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Home > Patient & Family Resources > Health Library > Bowel Obstruction
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A bowel obstruction happens when either your small or large intestine is partly or completely blocked. The blockage prevents food, fluids, and gas from moving through the intestines in the normal way. The blockage may cause severe pain that comes and goes.
Tumors, scar tissue (adhesions), or twisting or narrowing of the intestines can cause a bowel obstruction. These are called mechanical obstructions.
In the small intestine, scar tissue is most often the cause. Other causes include hernias and Crohn's disease, which can twist or narrow the intestine. Or a tumor can block the intestine. A blockage also can happen if one part of the intestine folds like a telescope into another part. This is called intussusception.
In the large intestine, cancer is most often the cause. Other causes are severe constipation from a hard mass of stool and narrowing of the intestine caused by diverticulitis or inflammatory bowel disease.
Symptoms of a bowel obstruction include:
Your doctor will ask you questions about your symptoms, other digestive problems you've had, and any surgeries or procedures you've had in that area. He or she will check your belly for tenderness and bloating.
Your doctor may do:
Most bowel obstructions are treated in the hospital.
In the hospital, your doctor will give you medicine and fluids through a vein (IV). To help you stay comfortable, your doctor may place a tiny tube called a nasogastric (NG) tube through your nose and down into your stomach. The tube removes fluids and gas and helps relieve pain and pressure. You will not be given anything to eat or drink.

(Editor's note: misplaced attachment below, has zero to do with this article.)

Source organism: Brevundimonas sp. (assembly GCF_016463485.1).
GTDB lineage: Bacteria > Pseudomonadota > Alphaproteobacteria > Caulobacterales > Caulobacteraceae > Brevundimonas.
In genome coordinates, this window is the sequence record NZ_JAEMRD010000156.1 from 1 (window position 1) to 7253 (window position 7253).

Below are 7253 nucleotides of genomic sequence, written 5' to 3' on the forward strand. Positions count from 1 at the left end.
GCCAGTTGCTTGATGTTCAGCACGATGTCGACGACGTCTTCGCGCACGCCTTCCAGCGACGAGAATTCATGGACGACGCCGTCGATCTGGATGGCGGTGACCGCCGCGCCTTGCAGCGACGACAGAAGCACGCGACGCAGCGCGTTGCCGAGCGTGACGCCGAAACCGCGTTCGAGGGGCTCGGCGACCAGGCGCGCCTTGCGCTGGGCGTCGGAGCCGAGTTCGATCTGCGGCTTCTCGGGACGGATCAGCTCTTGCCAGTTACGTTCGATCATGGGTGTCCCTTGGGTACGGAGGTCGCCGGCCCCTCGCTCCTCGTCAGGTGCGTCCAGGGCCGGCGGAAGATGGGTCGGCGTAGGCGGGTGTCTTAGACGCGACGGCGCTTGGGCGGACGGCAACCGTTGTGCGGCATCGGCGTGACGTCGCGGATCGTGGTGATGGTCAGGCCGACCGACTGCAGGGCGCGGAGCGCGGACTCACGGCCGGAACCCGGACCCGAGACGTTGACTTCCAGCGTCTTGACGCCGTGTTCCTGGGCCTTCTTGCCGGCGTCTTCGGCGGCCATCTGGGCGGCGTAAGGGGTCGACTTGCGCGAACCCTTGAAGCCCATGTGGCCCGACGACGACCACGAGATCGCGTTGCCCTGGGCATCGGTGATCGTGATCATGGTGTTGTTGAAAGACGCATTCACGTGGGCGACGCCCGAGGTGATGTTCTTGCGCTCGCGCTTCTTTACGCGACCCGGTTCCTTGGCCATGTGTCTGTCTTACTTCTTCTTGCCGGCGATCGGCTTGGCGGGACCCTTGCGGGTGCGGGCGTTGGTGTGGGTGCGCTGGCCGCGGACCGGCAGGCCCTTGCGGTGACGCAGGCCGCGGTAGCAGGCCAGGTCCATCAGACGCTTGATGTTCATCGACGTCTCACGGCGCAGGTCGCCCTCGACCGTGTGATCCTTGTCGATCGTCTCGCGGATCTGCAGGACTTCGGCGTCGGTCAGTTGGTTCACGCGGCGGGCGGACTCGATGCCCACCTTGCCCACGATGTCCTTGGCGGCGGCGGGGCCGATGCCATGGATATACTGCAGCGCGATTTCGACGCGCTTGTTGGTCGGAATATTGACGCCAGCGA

Most bowel obstructions are partial blockages that get better on their own. The NG tube may help the bowel become unblocked when fluids and gas are removed. Some people may need more treatment. These treatments include using liquids or air (enemas) or small mesh tubes (stents) to open up the blockage.
Surgery is almost always needed when the intestine is completely blocked or when the blood supply is cut off. You may need a colostomy or an ileostomy after surgery. The diseased part of the intestine is removed, and the remaining part is sewn to an opening in the skin. Stool passes out of the body through the opening and collects in a disposable ostomy bag. In some cases, the colostomy or ileostomy is temporary until you have recovered. When you are better, the ends of the intestine are reattached and the ostomy is repaired.
If your blockage was caused by another health problem, such as diverticulitis, the blockage may come back if you don't treat that health problem.
Current as of:
February 10, 2021
Author: Healthwise StaffMedical Review: E. Gregory Thompson MD - Internal MedicineAdam Husney MD - Family MedicineKenneth Bark MD - General Surgery, Colon and Rectal Surgery
Current as of: February 10, 2021
Author: Healthwise Staff
Medical Review:E. Gregory Thompson MD - Internal Medicine & Adam Husney MD - Family Medicine & Kenneth Bark MD - General Surgery, Colon and Rectal Surgery
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